Carolyn’s Online Magazine
CAN YOU WRITE YOUR MEMOIR…IN SIX WORDS?
Five members of The Beanery Writers Group had a “casual meeting” on April 17, 2009. This meeting filled a gap between meetings caused by the cancellation of our regular meeting date on April 10—which was Good Friday.
We met in the main room of the Coffee Bean Café in Latrobe, since there was a group of people in the back room and we didn’t want to kick them out. Aside from some background noise, all went well. It was nice to meet where there were windows.
As facilitator, the only preparation I made was to pull a pile of “stuff” from my file cabinet, briefly scan them, and stuff them into my laptop bag. A few of these items created short discussions, including the notation that April 17 is a special day: Blah, Blah, Blah Day.
After I read a few items that were sent for the Beanery Online Literary Magazine I pulled a newspaper article from the pile. I had planned to use it at a regular meeting, but fortunately, we’d been having enough items to review and critique that this particular piece sat in my files for quite a while. Today was my day to challenge everyone with it.
It was a June 23, 2008, Tribune-Review article written by Erin White, McClatchy Newspapers. The headline was Write you memoir in six words. The article reviewed a book authored by Larry Smith and Rachel Fershleiser: Not Quite What I Was Planning. It’s a collection of six-word memoirs.
The newspaper article reported that Smith stated Six words isn’t scary (Hmmm—I thought it sounded frightening) and quoted some excerpts from the book:
- I was born some assembly required. (Eric Jordan)
- Macular degeneration. Didn’t see that coming. (Ian Gold)
- Couldn’t cope so I wrote songs. (Aimee Mann, singer-songwriter)
- I couldn’t resist giving the members of the writing group this challenge.
Although routine moans and groans followed my assignment the writers good-naturedly set to their assigned task. Amazingly, when the alarm rang after five minutes, and it was time to share the results, everyone had come up with at least one six word memoir. Several wrote more than the requested single memoir. Read the results (they had five minutes to produce them):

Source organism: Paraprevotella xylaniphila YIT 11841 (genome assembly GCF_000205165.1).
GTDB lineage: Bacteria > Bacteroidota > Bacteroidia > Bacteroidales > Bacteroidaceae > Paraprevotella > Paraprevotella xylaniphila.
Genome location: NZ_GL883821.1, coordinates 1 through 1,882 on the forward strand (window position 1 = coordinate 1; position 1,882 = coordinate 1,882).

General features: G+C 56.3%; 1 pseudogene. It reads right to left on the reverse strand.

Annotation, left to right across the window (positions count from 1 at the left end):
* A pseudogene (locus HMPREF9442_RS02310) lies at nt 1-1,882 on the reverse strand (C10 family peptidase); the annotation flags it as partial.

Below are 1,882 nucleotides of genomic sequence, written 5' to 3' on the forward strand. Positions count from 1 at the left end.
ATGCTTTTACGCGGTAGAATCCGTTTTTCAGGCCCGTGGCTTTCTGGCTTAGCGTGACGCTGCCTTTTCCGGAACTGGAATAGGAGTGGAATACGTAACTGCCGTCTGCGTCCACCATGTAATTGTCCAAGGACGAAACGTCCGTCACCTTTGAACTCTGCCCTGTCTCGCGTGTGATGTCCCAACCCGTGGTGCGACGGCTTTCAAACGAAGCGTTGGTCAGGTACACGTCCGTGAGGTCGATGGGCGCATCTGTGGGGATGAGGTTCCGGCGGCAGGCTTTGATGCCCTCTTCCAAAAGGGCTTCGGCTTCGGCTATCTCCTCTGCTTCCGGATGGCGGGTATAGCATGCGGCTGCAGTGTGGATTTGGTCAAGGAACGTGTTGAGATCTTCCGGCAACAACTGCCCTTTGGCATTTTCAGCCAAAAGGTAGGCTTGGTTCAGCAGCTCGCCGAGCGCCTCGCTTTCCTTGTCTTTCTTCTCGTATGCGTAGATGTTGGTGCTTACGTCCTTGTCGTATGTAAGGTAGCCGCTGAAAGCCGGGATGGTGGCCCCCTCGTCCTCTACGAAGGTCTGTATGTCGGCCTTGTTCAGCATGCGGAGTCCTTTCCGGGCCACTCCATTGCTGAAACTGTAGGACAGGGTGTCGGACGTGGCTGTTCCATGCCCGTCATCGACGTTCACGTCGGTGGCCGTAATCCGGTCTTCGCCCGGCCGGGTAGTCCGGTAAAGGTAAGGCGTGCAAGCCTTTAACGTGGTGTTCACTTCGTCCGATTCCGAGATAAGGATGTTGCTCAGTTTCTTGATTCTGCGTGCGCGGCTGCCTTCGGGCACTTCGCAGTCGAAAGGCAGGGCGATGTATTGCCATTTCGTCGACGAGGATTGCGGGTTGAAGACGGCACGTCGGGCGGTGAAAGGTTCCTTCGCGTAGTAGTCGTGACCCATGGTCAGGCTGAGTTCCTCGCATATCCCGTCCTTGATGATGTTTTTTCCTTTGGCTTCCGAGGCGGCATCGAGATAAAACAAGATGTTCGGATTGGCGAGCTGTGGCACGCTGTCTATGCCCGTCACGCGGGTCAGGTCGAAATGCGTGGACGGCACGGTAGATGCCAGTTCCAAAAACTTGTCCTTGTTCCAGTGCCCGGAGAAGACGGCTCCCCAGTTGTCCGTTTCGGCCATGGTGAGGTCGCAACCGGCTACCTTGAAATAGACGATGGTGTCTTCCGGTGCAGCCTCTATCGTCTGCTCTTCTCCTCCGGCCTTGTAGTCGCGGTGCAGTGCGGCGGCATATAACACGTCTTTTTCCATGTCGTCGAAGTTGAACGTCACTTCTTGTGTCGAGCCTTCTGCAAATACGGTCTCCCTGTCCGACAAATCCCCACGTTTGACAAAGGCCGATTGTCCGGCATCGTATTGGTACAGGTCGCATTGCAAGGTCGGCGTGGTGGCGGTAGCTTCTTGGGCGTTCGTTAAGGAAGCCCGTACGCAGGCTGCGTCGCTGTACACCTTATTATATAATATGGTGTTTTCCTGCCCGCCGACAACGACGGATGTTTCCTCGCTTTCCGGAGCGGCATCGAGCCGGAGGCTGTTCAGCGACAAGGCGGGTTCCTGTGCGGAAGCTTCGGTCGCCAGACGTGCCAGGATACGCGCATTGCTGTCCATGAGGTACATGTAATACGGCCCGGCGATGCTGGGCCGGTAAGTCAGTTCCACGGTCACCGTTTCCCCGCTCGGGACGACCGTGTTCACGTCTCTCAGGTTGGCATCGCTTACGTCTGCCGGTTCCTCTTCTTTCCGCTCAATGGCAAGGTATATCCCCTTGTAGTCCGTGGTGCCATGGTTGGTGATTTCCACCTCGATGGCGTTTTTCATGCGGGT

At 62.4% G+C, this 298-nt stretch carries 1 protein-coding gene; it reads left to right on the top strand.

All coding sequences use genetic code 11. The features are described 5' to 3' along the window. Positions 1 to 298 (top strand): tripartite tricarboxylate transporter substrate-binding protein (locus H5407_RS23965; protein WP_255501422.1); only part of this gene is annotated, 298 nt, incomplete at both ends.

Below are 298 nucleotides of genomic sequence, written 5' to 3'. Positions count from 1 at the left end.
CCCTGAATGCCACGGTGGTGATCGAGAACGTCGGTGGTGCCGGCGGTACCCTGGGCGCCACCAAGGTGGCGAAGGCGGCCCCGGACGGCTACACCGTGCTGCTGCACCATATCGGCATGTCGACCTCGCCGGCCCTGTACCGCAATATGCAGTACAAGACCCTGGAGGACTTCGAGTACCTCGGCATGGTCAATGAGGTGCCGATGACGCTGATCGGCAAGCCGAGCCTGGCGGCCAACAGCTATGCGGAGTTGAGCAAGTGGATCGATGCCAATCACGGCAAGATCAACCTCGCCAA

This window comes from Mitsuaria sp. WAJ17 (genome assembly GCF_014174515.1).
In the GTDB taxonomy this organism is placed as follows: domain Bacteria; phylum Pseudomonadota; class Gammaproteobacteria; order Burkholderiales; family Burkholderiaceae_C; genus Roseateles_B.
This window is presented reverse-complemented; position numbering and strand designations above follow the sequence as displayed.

- Perky Pat survives family of twelve. (Pat)
- A sense of humor never hurt. (Sal)
- Loved this world. Will miss it. (Diana)
- Been here before. I’ll be back. (Diana)
- Little by little, not enough time. (Bill)
- I tried. Give me another chance. (Bill)
- I, as of now, still live. (Joe)
“Six words is tough,” one member commented.
The memoirs written by the members may only reflect a single aspect of their lives. But I wonder, did the words we chose, so different, offer an essential glimpse into who we are as a person, a look at how we view ourselves or our world? Do they reveal a core essence of self?
Although I agreed that writing a six word memoir is tough, I was able to write four
- I lived, I grew, I died
- Born blue, lived green, died yellow.
- Order within chaos, chaos within order.
- Dreams created, dreams smashed, dreams achieved.
That evening, another member, Lois, was at my house. I challenged her, and here are the results (I didn’t give her the five minute time limit):
- Life is good, even with change.
- Life is good, no matter what.
- I always end up starting over.
- I worry, but never give up.
Members of the Beanery Writers Group (now the Foothills Writers) challenge you, my readers, to do what they did: write your memoir in six words. Can you do it?
I invite you to share your results with us. Post them in the comment box at the end of this post.